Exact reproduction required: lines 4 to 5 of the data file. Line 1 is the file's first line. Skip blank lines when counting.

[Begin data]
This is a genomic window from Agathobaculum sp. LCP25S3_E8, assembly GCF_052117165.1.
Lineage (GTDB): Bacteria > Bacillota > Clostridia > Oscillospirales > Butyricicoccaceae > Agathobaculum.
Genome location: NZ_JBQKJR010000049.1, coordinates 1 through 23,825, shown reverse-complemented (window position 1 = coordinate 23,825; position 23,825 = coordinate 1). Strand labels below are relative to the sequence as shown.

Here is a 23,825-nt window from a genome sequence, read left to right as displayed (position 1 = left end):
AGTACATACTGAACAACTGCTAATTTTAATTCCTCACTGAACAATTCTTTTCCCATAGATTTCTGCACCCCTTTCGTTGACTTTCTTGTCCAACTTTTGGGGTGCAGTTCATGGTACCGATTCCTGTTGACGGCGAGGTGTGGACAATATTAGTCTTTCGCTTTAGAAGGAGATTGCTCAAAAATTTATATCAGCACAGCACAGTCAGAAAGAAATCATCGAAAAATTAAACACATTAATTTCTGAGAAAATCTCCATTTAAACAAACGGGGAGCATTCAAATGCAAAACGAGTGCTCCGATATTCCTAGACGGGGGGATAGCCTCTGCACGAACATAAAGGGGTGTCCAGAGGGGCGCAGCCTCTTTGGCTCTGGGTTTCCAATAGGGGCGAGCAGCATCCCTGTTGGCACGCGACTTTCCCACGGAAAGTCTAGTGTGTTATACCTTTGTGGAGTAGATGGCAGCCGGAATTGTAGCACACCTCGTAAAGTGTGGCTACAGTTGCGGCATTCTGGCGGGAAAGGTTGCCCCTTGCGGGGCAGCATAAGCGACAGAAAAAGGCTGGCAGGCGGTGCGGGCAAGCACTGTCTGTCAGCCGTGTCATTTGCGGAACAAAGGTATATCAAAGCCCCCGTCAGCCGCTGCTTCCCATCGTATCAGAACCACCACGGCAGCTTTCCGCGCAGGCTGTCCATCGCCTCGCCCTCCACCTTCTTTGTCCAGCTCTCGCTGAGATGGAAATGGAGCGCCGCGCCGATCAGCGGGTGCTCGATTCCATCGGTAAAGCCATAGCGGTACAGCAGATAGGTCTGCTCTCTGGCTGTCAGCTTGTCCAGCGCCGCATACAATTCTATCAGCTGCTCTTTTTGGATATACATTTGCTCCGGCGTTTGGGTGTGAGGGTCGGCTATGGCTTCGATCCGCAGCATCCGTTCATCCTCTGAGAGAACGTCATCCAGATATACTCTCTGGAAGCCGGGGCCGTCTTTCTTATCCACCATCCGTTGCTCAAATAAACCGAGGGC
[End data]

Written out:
Here is a 23,825-nt window from a genome sequence, read left to right as displayed (position 1 = left end):
AGTACATACTGAACAACTGCTAATTTTAATTCCTCACTGAACAATTCTTTTCCCATAGATTTCTGCACCCCTTTCGTTGACTTTCTTGTCCAACTTTTGGGGTGCAGTTCATGGTACCGATTCCTGTTGACGGCGAGGTGTGGACAATATTAGTCTTTCGCTTTAGAAGGAGATTGCTCAAAAATTTATATCAGCACAGCACAGTCAGAAAGAAATCATCGAAAAATTAAACACATTAATTTCTGAGAAAATCTCCATTTAAACAAACGGGGAGCATTCAAATGCAAAACGAGTGCTCCGATATTCCTAGACGGGGGGATAGCCTCTGCACGAACATAAAGGGGTGTCCAGAGGGGCGCAGCCTCTTTGGCTCTGGGTTTCCAATAGGGGCGAGCAGCATCCCTGTTGGCACGCGACTTTCCCACGGAAAGTCTAGTGTGTTATACCTTTGTGGAGTAGATGGCAGCCGGAATTGTAGCACACCTCGTAAAGTGTGGCTACAGTTGCGGCATTCTGGCGGGAAAGGTTGCCCCTTGCGGGGCAGCATAAGCGACAGAAAAAGGCTGGCAGGCGGTGCGGGCAAGCACTGTCTGTCAGCCGTGTCATTTGCGGAACAAAGGTATATCAAAGCCCCCGTCAGCCGCTGCTTCCCATCGTATCAGAACCACCACGGCAGCTTTCCGCGCAGGCTGTCCATCGCCTCGCCCTCCACCTTCTTTGTCCAGCTCTCGCTGAGATGGAAATGGAGCGCCGCGCCGATCAGCGGGTGCTCGATTCCATCGGTAAAGCCATAGCGGTACAGCAGATAGGTCTGCTCTCTGGCTGTCAGCTTGTCCAGCGCCGCATACAATTCTATCAGCTGCTCTTTTTGGATATACATTTGCTCCGGCGTTTGGGTGTGAGGGTCGGCTATGGCTTCGATCCGCAGCATCCGTTCATCCTCTGAGAGAACGTCATCCAGATATACTCTCTGGAAGCCGGGGCCGTCTTTCTTATCCACCATCCGTTGCTCAAATAAACCGAGGGC